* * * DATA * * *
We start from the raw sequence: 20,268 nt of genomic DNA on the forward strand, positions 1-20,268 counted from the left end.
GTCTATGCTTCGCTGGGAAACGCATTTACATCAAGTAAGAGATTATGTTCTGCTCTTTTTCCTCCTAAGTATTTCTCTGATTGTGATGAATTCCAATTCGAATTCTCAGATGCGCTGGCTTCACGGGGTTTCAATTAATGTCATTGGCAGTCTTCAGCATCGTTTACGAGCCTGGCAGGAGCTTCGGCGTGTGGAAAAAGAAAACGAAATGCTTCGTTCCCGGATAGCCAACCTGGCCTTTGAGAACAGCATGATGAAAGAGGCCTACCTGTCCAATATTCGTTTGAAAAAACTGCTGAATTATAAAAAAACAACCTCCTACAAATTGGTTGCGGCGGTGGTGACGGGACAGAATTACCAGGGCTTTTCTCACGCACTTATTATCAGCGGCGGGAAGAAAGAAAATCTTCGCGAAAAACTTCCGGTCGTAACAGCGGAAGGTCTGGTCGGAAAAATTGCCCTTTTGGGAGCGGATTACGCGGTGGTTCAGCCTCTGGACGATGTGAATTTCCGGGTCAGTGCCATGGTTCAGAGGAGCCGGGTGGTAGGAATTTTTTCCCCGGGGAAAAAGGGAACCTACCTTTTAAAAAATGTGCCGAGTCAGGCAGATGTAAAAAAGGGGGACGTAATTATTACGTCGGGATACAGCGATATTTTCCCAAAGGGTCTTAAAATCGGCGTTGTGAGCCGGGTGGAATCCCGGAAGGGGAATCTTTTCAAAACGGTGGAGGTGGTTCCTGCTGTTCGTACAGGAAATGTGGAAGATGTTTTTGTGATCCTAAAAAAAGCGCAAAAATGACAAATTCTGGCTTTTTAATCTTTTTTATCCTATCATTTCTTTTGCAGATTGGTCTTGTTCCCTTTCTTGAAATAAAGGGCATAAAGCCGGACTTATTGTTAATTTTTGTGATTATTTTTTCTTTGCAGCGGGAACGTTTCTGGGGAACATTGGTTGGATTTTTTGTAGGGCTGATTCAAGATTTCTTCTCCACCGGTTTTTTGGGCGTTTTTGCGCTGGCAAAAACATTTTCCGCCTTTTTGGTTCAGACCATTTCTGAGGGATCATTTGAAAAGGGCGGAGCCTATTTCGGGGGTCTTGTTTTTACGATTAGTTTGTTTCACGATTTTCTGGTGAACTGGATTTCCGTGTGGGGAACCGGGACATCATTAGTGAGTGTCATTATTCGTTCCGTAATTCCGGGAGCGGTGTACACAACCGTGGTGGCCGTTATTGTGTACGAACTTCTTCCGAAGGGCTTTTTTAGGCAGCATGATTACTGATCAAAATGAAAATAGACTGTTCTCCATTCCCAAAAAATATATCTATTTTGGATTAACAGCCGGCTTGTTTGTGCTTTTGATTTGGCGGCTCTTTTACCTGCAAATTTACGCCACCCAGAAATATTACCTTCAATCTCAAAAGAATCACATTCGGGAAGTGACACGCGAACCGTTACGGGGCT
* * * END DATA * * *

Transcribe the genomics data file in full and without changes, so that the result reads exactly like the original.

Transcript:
We start from the raw sequence: 20,268 nt of genomic DNA on the forward strand, positions 1-20,268 counted from the left end.
GTCTATGCTTCGCTGGGAAACGCATTTACATCAAGTAAGAGATTATGTTCTGCTCTTTTTCCTCCTAAGTATTTCTCTGATTGTGATGAATTCCAATTCGAATTCTCAGATGCGCTGGCTTCACGGGGTTTCAATTAATGTCATTGGCAGTCTTCAGCATCGTTTACGAGCCTGGCAGGAGCTTCGGCGTGTGGAAAAAGAAAACGAAATGCTTCGTTCCCGGATAGCCAACCTGGCCTTTGAGAACAGCATGATGAAAGAGGCCTACCTGTCCAATATTCGTTTGAAAAAACTGCTGAATTATAAAAAAACAACCTCCTACAAATTGGTTGCGGCGGTGGTGACGGGACAGAATTACCAGGGCTTTTCTCACGCACTTATTATCAGCGGCGGGAAGAAAGAAAATCTTCGCGAAAAACTTCCGGTCGTAACAGCGGAAGGTCTGGTCGGAAAAATTGCCCTTTTGGGAGCGGATTACGCGGTGGTTCAGCCTCTGGACGATGTGAATTTCCGGGTCAGTGCCATGGTTCAGAGGAGCCGGGTGGTAGGAATTTTTTCCCCGGGGAAAAAGGGAACCTACCTTTTAAAAAATGTGCCGAGTCAGGCAGATGTAAAAAAGGGGGACGTAATTATTACGTCGGGATACAGCGATATTTTCCCAAAGGGTCTTAAAATCGGCGTTGTGAGCCGGGTGGAATCCCGGAAGGGGAATCTTTTCAAAACGGTGGAGGTGGTTCCTGCTGTTCGTACAGGAAATGTGGAAGATGTTTTTGTGATCCTAAAAAAAGCGCAAAAATGACAAATTCTGGCTTTTTAATCTTTTTTATCCTATCATTTCTTTTGCAGATTGGTCTTGTTCCCTTTCTTGAAATAAAGGGCATAAAGCCGGACTTATTGTTAATTTTTGTGATTATTTTTTCTTTGCAGCGGGAACGTTTCTGGGGAACATTGGTTGGATTTTTTGTAGGGCTGATTCAAGATTTCTTCTCCACCGGTTTTTTGGGCGTTTTTGCGCTGGCAAAAACATTTTCCGCCTTTTTGGTTCAGACCATTTCTGAGGGATCATTTGAAAAGGGCGGAGCCTATTTCGGGGGTCTTGTTTTTACGATTAGTTTGTTTCACGATTTTCTGGTGAACTGGATTTCCGTGTGGGGAACCGGGACATCATTAGTGAGTGTCATTATTCGTTCCGTAATTCCGGGAGCGGTGTACACAACCGTGGTGGCCGTTATTGTGTACGAACTTCTTCCGAAGGGCTTTTTTAGGCAGCATGATTACTGATCAAAATGAAAATAGACTGTTCTCCATTCCCAAAAAATATATCTATTTTGGATTAACAGCCGGCTTGTTTGTGCTTTTGATTTGGCGGCTCTTTTACCTGCAAATTTACGCCACCCAGAAATATTACCTTCAATCTCAAAAGAATCACATTCGGGAAGTGACACGCGAACCGTTACGGGGCT